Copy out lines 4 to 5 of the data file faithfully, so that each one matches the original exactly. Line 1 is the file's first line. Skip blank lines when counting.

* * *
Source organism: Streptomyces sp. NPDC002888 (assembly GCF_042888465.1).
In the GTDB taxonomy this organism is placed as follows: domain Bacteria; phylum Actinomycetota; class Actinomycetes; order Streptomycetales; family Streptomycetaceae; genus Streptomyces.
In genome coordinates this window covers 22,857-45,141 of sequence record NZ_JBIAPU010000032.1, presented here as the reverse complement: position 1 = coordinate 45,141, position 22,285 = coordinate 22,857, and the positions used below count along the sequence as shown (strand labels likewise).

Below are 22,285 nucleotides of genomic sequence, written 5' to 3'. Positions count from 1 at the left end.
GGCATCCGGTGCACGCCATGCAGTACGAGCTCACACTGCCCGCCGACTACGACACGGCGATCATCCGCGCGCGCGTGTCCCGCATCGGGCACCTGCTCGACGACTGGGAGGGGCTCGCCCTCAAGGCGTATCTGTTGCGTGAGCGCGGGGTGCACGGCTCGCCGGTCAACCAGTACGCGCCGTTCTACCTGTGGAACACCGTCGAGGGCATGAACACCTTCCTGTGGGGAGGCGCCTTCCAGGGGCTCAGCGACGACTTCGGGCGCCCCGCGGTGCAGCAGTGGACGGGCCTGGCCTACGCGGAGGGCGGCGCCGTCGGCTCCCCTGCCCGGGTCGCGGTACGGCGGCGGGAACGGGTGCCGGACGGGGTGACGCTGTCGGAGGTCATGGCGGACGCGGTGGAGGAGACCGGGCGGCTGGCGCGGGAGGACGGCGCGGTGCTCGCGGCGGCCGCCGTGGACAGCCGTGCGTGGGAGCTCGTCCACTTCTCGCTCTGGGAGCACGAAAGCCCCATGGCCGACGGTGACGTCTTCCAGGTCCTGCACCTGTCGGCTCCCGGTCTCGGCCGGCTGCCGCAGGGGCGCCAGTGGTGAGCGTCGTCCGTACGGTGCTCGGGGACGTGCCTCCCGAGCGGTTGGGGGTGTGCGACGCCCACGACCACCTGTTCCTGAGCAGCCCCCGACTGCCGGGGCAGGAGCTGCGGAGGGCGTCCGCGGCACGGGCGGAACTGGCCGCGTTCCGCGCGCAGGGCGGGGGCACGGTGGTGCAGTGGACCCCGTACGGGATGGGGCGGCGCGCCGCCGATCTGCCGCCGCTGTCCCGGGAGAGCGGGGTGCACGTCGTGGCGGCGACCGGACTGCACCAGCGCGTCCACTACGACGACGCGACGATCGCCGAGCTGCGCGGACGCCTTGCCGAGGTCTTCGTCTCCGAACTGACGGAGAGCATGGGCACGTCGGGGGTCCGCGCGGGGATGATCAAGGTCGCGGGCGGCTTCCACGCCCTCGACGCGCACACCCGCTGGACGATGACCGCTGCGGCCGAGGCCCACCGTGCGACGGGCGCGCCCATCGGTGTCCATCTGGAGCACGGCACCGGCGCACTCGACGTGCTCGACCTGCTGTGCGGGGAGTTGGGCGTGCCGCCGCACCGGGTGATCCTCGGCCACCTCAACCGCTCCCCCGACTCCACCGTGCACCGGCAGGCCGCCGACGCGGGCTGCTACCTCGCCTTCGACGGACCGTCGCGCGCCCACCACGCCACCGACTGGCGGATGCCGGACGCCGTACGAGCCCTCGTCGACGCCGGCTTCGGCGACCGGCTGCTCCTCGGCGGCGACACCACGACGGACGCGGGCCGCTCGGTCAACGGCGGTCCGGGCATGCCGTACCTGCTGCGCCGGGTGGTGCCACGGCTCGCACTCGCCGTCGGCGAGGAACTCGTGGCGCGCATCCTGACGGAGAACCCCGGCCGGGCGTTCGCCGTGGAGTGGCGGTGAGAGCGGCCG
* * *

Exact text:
Below are 22,285 nucleotides of genomic sequence, written 5' to 3'. Positions count from 1 at the left end.
GGCATCCGGTGCACGCCATGCAGTACGAGCTCACACTGCCCGCCGACTACGACACGGCGATCATCCGCGCGCGCGTGTCCCGCATCGGGCACCTGCTCGACGACTGGGAGGGGCTCGCCCTCAAGGCGTATCTGTTGCGTGAGCGCGGGGTGCACGGCTCGCCGGTCAACCAGTACGCGCCGTTCTACCTGTGGAACACCGTCGAGGGCATGAACACCTTCCTGTGGGGAGGCGCCTTCCAGGGGCTCAGCGACGACTTCGGGCGCCCCGCGGTGCAGCAGTGGACGGGCCTGGCCTACGCGGAGGGCGGCGCCGTCGGCTCCCCTGCCCGGGTCGCGGTACGGCGGCGGGAACGGGTGCCGGACGGGGTGACGCTGTCGGAGGTCATGGCGGACGCGGTGGAGGAGACCGGGCGGCTGGCGCGGGAGGACGGCGCGGTGCTCGCGGCGGCCGCCGTGGACAGCCGTGCGTGGGAGCTCGTCCACTTCTCGCTCTGGGAGCACGAAAGCCCCATGGCCGACGGTGACGTCTTCCAGGTCCTGCACCTGTCGGCTCCCGGTCTCGGCCGGCTGCCGCAGGGGCGCCAGTGGTGAGCGTCGTCCGTACGGTGCTCGGGGACGTGCCTCCCGAGCGGTTGGGGGTGTGCGACGCCCACGACCACCTGTTCCTGAGCAGCCCCCGACTGCCGGGGCAGGAGCTGCGGAGGGCGTCCGCGGCACGGGCGGAACTGGCCGCGTTCCGCGCGCAGGGCGGGGGCACGGTGGTGCAGTGGACCCCGTACGGGATGGGGCGGCGCGCCGCCGATCTGCCGCCGCTGTCCCGGGAGAGCGGGGTGCACGTCGTGGCGGCGACCGGACTGCACCAGCGCGTCCACTACGACGACGCGACGATCGCCGAGCTGCGCGGACGCCTTGCCGAGGTCTTCGTCTCCGAACTGACGGAGAGCATGGGCACGTCGGGGGTCCGCGCGGGGATGATCAAGGTCGCGGGCGGCTTCCACGCCCTCGACGCGCACACCCGCTGGACGATGACCGCTGCGGCCGAGGCCCACCGTGCGACGGGCGCGCCCATCGGTGTCCATCTGGAGCACGGCACCGGCGCACTCGACGTGCTCGACCTGCTGTGCGGGGAGTTGGGCGTGCCGCCGCACCGGGTGATCCTCGGCCACCTCAACCGCTCCCCCGACTCCACCGTGCACCGGCAGGCCGCCGACGCGGGCTGCTACCTCGCCTTCGACGGACCGTCGCGCGCCCACCACGCCACCGACTGGCGGATGCCGGACGCCGTACGAGCCCTCGTCGACGCCGGCTTCGGCGACCGGCTGCTCCTCGGCGGCGACACCACGACGGACGCGGGCCGCTCGGTCAACGGCGGTCCGGGCATGCCGTACCTGCTGCGCCGGGTGGTGCCACGGCTCGCACTCGCCGTCGGCGAGGAACTCGTGGCGCGCATCCTGACGGAGAACCCCGGCCGGGCGTTCGCCGTGGAGTGGCGGTGAGAGCGGCCG